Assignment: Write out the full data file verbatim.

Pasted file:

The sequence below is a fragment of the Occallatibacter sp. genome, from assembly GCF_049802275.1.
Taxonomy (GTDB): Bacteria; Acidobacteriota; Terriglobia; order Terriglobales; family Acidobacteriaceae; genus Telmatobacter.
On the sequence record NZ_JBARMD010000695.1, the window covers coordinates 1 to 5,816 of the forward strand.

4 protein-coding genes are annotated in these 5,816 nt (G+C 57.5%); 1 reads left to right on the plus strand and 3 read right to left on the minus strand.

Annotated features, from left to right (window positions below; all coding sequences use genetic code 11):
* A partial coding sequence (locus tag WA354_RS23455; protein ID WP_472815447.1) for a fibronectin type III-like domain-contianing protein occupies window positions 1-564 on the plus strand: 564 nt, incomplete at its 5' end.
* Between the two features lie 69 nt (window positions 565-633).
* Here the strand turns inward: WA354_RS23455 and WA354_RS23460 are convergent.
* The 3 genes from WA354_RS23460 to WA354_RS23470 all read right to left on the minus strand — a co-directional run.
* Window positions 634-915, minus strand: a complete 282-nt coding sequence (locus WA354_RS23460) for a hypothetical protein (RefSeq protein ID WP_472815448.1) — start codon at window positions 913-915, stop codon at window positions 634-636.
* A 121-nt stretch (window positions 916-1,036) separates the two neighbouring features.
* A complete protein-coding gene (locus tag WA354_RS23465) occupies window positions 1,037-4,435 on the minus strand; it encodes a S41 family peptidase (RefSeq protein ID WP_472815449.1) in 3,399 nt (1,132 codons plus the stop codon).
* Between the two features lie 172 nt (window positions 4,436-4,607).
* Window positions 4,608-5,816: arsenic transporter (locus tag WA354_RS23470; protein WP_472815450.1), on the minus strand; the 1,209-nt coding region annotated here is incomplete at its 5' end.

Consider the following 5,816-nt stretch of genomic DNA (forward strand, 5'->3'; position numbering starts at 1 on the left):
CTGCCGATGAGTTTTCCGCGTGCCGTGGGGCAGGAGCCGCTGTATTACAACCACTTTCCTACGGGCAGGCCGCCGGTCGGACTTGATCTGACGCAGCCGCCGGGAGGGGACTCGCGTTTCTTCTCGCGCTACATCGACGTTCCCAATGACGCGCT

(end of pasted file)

The sequence below is a fragment of the Occallatibacter sp. genome, from assembly GCF_049802275.1.
Taxonomy (GTDB): Bacteria; Acidobacteriota; Terriglobia; order Terriglobales; family Acidobacteriaceae; genus Telmatobacter.
On the sequence record NZ_JBARMD010000695.1, the window covers coordinates 1 to 5,816 of the forward strand.

4 protein-coding genes are annotated in these 5,816 nt (G+C 57.5%); 1 reads left to right on the plus strand and 3 read right to left on the minus strand.

Annotated features, from left to right (window positions below; all coding sequences use genetic code 11):
* A partial coding sequence (locus tag WA354_RS23455; protein ID WP_472815447.1) for a fibronectin type III-like domain-contianing protein occupies window positions 1-564 on the plus strand: 564 nt, incomplete at its 5' end.
* Between the two features lie 69 nt (window positions 565-633).
* Here the strand turns inward: WA354_RS23455 and WA354_RS23460 are convergent.
* The 3 genes from WA354_RS23460 to WA354_RS23470 all read right to left on the minus strand — a co-directional run.
* Window positions 634-915, minus strand: a complete 282-nt coding sequence (locus WA354_RS23460) for a hypothetical protein (RefSeq protein ID WP_472815448.1) — start codon at window positions 913-915, stop codon at window positions 634-636.
* A 121-nt stretch (window positions 916-1,036) separates the two neighbouring features.
* A complete protein-coding gene (locus tag WA354_RS23465) occupies window positions 1,037-4,435 on the minus strand; it encodes a S41 family peptidase (RefSeq protein ID WP_472815449.1) in 3,399 nt (1,132 codons plus the stop codon).
* Between the two features lie 172 nt (window positions 4,436-4,607).
* Window positions 4,608-5,816: arsenic transporter (locus tag WA354_RS23470; protein WP_472815450.1), on the minus strand; the 1,209-nt coding region annotated here is incomplete at its 5' end.

Consider the following 5,816-nt stretch of genomic DNA (forward strand, 5'->3'; position numbering starts at 1 on the left):
CTGCCGATGAGTTTTCCGCGTGCCGTGGGGCAGGAGCCGCTGTATTACAACCACTTTCCTACGGGCAGGCCGCCGGTCGGACTTGATCTGACGCAGCCGCCGGGAGGGGACTCGCGTTTCTTCTCGCGCTACATCGACGTTCCCAATGACGCGCT